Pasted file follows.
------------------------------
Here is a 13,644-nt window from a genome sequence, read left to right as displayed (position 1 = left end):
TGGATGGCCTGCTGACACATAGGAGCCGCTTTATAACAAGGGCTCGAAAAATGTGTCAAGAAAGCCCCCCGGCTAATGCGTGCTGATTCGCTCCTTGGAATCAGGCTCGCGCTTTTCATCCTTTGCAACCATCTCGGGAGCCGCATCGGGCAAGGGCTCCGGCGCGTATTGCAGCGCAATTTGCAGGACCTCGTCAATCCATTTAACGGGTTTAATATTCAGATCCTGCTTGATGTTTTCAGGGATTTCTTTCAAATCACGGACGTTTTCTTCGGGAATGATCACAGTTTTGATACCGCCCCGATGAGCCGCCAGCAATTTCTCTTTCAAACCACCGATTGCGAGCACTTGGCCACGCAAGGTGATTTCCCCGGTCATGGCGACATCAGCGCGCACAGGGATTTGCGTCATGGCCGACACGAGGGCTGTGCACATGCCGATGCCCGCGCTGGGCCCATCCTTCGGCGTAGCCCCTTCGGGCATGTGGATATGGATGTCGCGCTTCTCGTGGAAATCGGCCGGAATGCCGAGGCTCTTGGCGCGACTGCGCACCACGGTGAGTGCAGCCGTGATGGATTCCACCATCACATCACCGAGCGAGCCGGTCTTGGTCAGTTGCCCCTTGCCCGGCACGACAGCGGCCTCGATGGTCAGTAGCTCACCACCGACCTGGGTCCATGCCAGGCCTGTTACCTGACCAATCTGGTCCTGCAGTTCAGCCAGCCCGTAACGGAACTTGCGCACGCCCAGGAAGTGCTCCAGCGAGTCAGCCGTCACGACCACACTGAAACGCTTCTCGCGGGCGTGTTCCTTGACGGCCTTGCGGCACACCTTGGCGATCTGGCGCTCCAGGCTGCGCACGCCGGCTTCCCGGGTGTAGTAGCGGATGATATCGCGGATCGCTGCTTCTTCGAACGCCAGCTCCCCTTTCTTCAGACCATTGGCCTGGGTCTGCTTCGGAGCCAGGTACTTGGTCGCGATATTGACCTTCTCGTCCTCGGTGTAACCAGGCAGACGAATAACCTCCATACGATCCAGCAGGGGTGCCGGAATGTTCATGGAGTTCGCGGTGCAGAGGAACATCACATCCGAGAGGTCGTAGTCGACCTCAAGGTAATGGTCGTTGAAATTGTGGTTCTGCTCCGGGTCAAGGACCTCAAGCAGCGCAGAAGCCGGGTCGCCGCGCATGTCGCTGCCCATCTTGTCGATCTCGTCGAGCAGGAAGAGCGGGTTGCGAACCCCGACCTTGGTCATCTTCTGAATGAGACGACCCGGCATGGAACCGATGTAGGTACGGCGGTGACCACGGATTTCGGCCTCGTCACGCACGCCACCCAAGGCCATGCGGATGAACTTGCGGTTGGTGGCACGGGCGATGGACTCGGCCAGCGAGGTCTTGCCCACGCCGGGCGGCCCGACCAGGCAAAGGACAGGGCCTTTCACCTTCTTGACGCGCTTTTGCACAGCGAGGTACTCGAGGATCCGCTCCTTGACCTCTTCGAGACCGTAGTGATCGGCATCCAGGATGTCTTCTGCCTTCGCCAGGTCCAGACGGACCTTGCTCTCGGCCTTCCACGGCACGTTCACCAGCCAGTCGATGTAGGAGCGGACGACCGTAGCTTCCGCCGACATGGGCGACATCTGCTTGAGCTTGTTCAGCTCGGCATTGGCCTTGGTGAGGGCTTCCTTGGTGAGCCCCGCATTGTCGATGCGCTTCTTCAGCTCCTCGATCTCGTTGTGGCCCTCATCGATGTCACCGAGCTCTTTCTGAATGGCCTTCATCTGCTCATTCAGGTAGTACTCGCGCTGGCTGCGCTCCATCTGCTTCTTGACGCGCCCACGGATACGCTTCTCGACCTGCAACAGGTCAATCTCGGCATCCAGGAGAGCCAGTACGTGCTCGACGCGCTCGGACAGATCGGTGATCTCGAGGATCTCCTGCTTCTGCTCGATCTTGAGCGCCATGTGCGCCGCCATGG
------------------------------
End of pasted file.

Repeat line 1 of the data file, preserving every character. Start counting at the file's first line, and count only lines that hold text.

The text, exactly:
Here is a 13,644-nt window from a genome sequence, read left to right as displayed (position 1 = left end):